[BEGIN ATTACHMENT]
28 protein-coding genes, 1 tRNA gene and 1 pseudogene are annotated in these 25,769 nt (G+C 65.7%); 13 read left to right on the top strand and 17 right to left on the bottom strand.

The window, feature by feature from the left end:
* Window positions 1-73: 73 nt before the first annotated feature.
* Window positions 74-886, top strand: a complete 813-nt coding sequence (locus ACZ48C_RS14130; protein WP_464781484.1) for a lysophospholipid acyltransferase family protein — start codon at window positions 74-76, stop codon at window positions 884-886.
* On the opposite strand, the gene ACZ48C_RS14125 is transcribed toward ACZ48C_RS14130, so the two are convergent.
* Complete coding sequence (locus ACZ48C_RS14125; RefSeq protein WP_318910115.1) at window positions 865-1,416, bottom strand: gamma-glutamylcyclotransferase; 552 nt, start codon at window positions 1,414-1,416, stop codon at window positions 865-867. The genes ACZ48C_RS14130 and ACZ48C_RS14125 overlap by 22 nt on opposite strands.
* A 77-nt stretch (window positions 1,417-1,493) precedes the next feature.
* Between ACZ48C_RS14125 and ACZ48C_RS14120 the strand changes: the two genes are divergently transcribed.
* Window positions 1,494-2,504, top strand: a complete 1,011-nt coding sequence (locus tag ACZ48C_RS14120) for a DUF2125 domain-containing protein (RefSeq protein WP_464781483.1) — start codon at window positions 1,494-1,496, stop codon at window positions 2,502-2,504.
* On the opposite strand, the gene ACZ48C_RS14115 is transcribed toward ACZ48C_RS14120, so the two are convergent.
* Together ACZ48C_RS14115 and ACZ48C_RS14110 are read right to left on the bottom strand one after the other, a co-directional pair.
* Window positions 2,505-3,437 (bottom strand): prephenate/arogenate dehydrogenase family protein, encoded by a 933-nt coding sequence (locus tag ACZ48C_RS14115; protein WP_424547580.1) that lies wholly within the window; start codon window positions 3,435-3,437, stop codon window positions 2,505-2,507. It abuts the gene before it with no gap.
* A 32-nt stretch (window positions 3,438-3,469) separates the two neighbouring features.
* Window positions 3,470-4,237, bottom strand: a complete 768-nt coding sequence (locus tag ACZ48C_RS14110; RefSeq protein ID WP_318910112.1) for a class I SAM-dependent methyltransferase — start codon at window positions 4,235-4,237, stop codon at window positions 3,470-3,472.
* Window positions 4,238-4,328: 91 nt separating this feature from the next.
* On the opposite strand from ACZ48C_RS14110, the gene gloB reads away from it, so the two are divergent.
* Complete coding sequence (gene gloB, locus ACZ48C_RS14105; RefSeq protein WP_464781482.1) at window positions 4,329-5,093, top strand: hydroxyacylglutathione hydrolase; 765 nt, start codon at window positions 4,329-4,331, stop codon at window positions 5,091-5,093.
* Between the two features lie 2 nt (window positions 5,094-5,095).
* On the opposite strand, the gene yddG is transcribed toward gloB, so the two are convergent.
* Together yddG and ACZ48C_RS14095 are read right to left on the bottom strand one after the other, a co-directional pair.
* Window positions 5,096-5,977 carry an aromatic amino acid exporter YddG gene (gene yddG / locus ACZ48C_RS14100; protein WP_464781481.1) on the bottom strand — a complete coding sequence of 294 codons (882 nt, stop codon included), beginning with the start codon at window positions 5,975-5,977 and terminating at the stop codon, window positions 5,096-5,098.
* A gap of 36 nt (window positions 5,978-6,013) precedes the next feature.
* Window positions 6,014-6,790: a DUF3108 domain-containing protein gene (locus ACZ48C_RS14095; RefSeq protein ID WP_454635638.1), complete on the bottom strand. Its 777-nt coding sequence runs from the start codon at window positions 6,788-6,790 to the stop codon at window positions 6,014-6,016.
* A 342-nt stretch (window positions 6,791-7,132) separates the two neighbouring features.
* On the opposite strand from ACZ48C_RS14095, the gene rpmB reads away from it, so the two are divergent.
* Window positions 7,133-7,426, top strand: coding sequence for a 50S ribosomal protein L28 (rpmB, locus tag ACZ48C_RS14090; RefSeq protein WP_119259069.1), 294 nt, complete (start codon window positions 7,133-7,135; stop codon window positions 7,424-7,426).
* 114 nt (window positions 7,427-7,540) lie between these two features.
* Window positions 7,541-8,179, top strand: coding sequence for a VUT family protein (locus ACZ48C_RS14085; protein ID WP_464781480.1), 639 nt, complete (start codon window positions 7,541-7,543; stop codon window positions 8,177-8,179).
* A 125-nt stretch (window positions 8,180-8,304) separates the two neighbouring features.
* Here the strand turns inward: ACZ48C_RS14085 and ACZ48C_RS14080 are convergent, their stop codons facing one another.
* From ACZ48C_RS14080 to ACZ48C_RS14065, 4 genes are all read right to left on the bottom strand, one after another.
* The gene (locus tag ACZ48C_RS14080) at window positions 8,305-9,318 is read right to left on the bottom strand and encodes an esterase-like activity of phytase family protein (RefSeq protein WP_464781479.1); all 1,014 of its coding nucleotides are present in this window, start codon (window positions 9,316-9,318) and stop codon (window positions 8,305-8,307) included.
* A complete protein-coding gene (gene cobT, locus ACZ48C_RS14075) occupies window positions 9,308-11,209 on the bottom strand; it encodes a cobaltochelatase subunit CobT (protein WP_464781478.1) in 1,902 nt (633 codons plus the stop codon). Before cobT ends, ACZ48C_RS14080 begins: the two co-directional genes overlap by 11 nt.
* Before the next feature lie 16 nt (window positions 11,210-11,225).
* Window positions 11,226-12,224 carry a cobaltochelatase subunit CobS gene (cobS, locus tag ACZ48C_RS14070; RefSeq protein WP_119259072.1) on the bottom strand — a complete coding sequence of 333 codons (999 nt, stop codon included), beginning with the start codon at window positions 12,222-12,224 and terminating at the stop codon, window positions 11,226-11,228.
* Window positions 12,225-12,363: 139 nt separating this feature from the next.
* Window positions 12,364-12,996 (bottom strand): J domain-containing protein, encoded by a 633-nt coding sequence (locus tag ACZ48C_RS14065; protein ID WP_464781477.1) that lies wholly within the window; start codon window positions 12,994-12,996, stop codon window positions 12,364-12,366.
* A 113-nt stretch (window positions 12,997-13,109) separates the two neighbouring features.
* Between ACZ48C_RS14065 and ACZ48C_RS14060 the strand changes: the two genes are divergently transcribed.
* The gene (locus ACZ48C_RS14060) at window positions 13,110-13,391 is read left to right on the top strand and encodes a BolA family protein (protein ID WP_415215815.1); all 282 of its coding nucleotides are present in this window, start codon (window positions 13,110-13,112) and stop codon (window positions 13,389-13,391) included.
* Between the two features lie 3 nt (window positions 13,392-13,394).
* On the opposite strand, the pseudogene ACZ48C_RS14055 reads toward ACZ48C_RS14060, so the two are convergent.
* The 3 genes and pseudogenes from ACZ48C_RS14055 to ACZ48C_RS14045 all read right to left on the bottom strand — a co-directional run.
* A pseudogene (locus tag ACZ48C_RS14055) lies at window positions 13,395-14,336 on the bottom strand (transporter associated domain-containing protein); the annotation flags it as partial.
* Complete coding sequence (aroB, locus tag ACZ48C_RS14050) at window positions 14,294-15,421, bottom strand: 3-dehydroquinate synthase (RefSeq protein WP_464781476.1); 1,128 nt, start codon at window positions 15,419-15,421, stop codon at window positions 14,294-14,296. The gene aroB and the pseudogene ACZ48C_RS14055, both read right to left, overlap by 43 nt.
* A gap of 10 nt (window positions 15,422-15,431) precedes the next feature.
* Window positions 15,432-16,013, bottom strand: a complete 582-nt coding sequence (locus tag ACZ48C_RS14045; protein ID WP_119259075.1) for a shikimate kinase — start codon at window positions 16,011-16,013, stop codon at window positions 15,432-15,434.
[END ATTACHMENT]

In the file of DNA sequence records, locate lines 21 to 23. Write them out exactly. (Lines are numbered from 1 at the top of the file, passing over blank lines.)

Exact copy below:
* Window positions 5,096-5,977 carry an aromatic amino acid exporter YddG gene (gene yddG / locus ACZ48C_RS14100; protein WP_464781481.1) on the bottom strand — a complete coding sequence of 294 codons (882 nt, stop codon included), beginning with the start codon at window positions 5,975-5,977 and terminating at the stop codon, window positions 5,096-5,098.
* A gap of 36 nt (window positions 5,978-6,013) precedes the next feature.
* Window positions 6,014-6,790: a DUF3108 domain-containing protein gene (locus ACZ48C_RS14095; RefSeq protein ID WP_454635638.1), complete on the bottom strand. Its 777-nt coding sequence runs from the start codon at window positions 6,788-6,790 to the stop codon at window positions 6,014-6,016.